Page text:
Article Text

Download PDFPDF

  1. Ian Wacogne
  1. Ian Wacogne, Deputy Editor, E&P, Birmingham Children's Hospital, Steelhouse Lane, Birmingham B4 6NH, UK; ian.wacogne{at}

Statistics from

Request Permissions

If you wish to reuse any or all of this article please use the link below which will take you to the Copyright Clearance Center’s RightsLink service. You will be able to get a quick price and instant permission to reuse the content in many different ways.

Those of us who can remember far back enough to being a medical student – and I'll admit, it's getting a bit of a stretch these days – will recall the discomfort non-medical people feel with some of the situations we deal with as a matter of course. My housemates would look at my medical textbooks with a mixture of revulsion and awe. The more modern equivalent for me happens on the train; I open a journal, or a pdf on the laptop, and am about to read an interesting paper only to realise that the ‘normal’ people around me have responded, and are either aghast or morbidly interested. In this month's journal I reckon that there are at least three such articles – papers which would, in the words of my son, ‘gross out’ the ordinary lay public, but which are very important.

The first of these is my editor's choice: a paper by Fairhurst and Cockerill on the management of drooling (see page 26). I'll be honest, I'd not heard of it referred to as sialorrhoea before, but I had recognised its distressing nature for children and their families. These authors take us through the management of this condition from the very simplest of interventions up to some fairly extreme surgical procedures, by way of an extensive review of the pharmacological therapy. This article deserves to be widely read and referred to in actual clinics where patients need this help.

The second of these papers is one on head lice by Tebruegge et al (see page 2). It's hard to read, or write, about this subject without scratching one's scalp – admit it, you did, didn't you? – so you can imagine the effect it has if opened on the bus. These authors give us good descriptions of the efficacy of each of the myriad of treatments available for this persistent problem. It's also worth reading closely for the well placed acknowledgement of the contribution of a family member to the article.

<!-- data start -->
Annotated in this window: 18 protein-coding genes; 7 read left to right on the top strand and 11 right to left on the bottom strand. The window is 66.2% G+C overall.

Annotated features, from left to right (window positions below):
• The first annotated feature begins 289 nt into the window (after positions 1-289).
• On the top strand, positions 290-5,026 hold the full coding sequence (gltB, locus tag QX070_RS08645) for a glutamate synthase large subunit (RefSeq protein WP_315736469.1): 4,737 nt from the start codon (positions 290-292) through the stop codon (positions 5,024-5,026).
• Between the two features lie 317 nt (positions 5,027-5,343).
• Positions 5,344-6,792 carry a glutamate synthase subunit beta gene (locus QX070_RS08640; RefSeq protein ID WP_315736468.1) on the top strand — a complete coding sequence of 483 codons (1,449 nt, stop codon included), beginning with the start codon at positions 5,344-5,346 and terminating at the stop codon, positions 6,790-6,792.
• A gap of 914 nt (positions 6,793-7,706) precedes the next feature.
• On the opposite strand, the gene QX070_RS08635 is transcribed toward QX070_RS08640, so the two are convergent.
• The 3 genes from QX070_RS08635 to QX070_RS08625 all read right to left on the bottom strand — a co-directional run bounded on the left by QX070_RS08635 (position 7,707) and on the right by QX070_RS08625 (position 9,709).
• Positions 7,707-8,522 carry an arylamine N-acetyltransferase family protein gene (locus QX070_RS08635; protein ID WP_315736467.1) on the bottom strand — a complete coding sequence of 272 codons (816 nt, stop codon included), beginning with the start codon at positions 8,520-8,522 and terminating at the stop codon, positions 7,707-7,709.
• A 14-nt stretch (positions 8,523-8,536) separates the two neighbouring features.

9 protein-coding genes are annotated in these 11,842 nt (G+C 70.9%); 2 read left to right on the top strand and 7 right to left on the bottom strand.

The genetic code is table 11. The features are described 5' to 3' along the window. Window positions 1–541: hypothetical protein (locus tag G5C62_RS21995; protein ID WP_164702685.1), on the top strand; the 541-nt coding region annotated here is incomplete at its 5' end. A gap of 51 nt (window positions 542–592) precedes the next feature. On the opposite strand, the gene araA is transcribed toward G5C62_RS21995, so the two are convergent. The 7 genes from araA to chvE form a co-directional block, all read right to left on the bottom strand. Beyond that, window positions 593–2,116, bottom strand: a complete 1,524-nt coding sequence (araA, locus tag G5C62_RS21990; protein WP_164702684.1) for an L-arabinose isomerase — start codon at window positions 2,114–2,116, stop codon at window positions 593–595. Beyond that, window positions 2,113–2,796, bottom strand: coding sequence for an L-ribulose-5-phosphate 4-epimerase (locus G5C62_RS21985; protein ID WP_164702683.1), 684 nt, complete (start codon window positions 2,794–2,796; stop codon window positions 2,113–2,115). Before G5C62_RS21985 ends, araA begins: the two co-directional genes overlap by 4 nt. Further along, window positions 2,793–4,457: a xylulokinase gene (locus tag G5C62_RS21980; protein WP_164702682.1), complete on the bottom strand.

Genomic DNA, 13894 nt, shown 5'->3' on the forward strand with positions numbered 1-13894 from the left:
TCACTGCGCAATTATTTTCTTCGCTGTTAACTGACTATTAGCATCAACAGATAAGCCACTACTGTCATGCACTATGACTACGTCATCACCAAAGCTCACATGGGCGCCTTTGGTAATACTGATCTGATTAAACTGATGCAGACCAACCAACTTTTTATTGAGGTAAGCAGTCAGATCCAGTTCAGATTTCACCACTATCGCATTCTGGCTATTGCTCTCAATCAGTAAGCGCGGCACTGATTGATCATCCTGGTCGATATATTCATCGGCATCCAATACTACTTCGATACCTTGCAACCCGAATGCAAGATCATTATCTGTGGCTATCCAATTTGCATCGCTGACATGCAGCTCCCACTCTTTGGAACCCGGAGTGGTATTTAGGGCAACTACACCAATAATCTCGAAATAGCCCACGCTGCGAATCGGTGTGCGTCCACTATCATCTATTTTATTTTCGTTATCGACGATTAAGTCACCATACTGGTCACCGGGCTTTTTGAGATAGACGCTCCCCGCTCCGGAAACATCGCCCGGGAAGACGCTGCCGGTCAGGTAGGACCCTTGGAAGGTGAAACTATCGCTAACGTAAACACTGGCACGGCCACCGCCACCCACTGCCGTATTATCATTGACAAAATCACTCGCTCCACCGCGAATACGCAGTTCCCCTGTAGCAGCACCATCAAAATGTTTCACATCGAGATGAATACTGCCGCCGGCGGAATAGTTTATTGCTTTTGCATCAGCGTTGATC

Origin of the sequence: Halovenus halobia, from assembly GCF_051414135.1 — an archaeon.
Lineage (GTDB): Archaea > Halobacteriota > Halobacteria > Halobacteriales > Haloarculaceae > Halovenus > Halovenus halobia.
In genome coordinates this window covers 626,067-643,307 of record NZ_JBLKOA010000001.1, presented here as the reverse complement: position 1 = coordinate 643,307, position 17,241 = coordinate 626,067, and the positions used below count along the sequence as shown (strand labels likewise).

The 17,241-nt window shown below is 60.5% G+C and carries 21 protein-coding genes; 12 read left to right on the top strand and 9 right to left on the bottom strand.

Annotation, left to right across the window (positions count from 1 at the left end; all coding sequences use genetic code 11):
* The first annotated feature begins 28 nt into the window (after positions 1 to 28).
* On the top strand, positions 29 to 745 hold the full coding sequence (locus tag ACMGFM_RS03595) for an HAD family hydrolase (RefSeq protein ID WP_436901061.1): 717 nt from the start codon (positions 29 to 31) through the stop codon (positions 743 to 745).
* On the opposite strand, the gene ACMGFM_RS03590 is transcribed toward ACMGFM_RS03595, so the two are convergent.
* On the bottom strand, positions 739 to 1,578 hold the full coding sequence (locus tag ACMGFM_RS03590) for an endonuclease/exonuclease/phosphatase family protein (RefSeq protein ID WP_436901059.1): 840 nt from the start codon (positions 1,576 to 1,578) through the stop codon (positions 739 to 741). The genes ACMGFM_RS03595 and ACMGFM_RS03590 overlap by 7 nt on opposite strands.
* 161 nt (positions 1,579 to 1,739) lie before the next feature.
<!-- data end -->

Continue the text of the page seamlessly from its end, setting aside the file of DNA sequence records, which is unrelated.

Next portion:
Before we get to the third article, I want to tell you that we've had an injection of new blood among our editorial team at E&P. I'd like to introduce Greg Skinner, who has big shoes to fill as he takes over from Patrick Cartlidge in running the Problem Solving in Clinical Practice section. The nature of commissioning papers for journals means that there will be an overlap in the papers commissioned by each – but as of this issue Greg is officially in charge, but I'd like to emphasise that we're keen to hear from possible contributors to this section. You might like to consider writing about a situation that you or your team have handled which has taught you something important, or has taken you through a variety of learning points. You shouldn't, however, underestimate how hard they are to write; a paper we've been writing – and which I should emphasise I've had no hand in editing, nor have I placed any pressure regarding its acceptance – has been in preparation for the best part of a year, and has been through revisions now in double figures.

I'd also like to introduce Sam Behjati, who has significantly smaller shoes to fill – mine – in running the Interpretations section. Although I am biased, I really like Interpretations, and find it actually changes my practice. Again there will be overlaps between papers commissioned by me and by Sam, and again, if you think that you'd like to contribute something – for example, you have a test which people should be using more, or which people should be using less, or just more accurately – then do feel free to write and suggest such a paper, or even offer to write it.

It's hard to overstate the amount of work our authors put into writing for your journal. There's a small honorarium, but if you calculated it by the hour it would be well below the minimum wage. So it's with some hesitation that we're thinking about asking our contributors to do two other things. First, we are going to ask them to limit themselves to a maximum of 30 references per article. I suspect that even with that many references, most will still remain unread, but it is a start, and in a journal of just 40 pages an issue, we should be doing better things with space. Which brings me to our other request; we'd like authors to contribute some sort of self-assessment, probably in the form of multiple choice questions (MCQ), after the paper. At first glance it looks like quite a simple request, but actually, as anyone who has tried, writing a non-facile multiple choice questions is quite challenging. I hope our authors will rise to it. Peter Lio has followed Helen Williams by taking Dermatophile into the MCQ format in this issue. Which brings me to the last paper which is not suitable for public transport – the dermatology images (see pages 22 and 24). Well, you can try – perhaps I should offer a reward for a photograph of the most public place E&P is being read? If you can come up with one, perhaps we'll put you on the front cover. Gauntlet thrown…